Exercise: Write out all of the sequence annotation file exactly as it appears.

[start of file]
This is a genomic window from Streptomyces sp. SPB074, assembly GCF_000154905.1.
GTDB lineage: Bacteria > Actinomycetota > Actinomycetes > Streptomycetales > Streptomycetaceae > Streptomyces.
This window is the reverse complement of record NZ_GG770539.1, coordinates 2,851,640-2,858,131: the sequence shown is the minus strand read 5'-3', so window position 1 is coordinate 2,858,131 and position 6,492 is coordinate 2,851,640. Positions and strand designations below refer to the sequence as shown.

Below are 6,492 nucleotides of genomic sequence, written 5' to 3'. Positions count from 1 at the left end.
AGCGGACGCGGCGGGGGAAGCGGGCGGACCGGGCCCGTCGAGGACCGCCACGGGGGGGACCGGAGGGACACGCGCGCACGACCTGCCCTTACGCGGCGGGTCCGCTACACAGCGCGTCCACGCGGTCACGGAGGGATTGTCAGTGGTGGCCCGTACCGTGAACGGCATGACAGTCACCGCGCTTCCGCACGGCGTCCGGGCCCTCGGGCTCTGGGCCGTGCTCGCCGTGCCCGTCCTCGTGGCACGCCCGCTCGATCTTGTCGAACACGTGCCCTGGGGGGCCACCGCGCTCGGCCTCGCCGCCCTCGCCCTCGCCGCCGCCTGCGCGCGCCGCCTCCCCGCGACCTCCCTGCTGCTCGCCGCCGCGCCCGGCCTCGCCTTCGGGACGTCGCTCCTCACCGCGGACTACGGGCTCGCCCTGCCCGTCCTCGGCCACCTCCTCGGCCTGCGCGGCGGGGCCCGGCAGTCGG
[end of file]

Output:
This is a genomic window from Streptomyces sp. SPB074, assembly GCF_000154905.1.
GTDB lineage: Bacteria > Actinomycetota > Actinomycetes > Streptomycetales > Streptomycetaceae > Streptomyces.
This window is the reverse complement of record NZ_GG770539.1, coordinates 2,851,640-2,858,131: the sequence shown is the minus strand read 5'-3', so window position 1 is coordinate 2,858,131 and position 6,492 is coordinate 2,851,640. Positions and strand designations below refer to the sequence as shown.

Below are 6,492 nucleotides of genomic sequence, written 5' to 3'. Positions count from 1 at the left end.
AGCGGACGCGGCGGGGGAAGCGGGCGGACCGGGCCCGTCGAGGACCGCCACGGGGGGGACCGGAGGGACACGCGCGCACGACCTGCCCTTACGCGGCGGGTCCGCTACACAGCGCGTCCACGCGGTCACGGAGGGATTGTCAGTGGTGGCCCGTACCGTGAACGGCATGACAGTCACCGCGCTTCCGCACGGCGTCCGGGCCCTCGGGCTCTGGGCCGTGCTCGCCGTGCCCGTCCTCGTGGCACGCCCGCTCGATCTTGTCGAACACGTGCCCTGGGGGGCCACCGCGCTCGGCCTCGCCGCCCTCGCCCTCGCCGCCGCCTGCGCGCGCCGCCTCCCCGCGACCTCCCTGCTGCTCGCCGCCGCGCCCGGCCTCGCCTTCGGGACGTCGCTCCTCACCGCGGACTACGGGCTCGCCCTGCCCGTCCTCGGCCACCTCCTCGGCCTGCGCGGCGGGGCCCGGCAGTCGG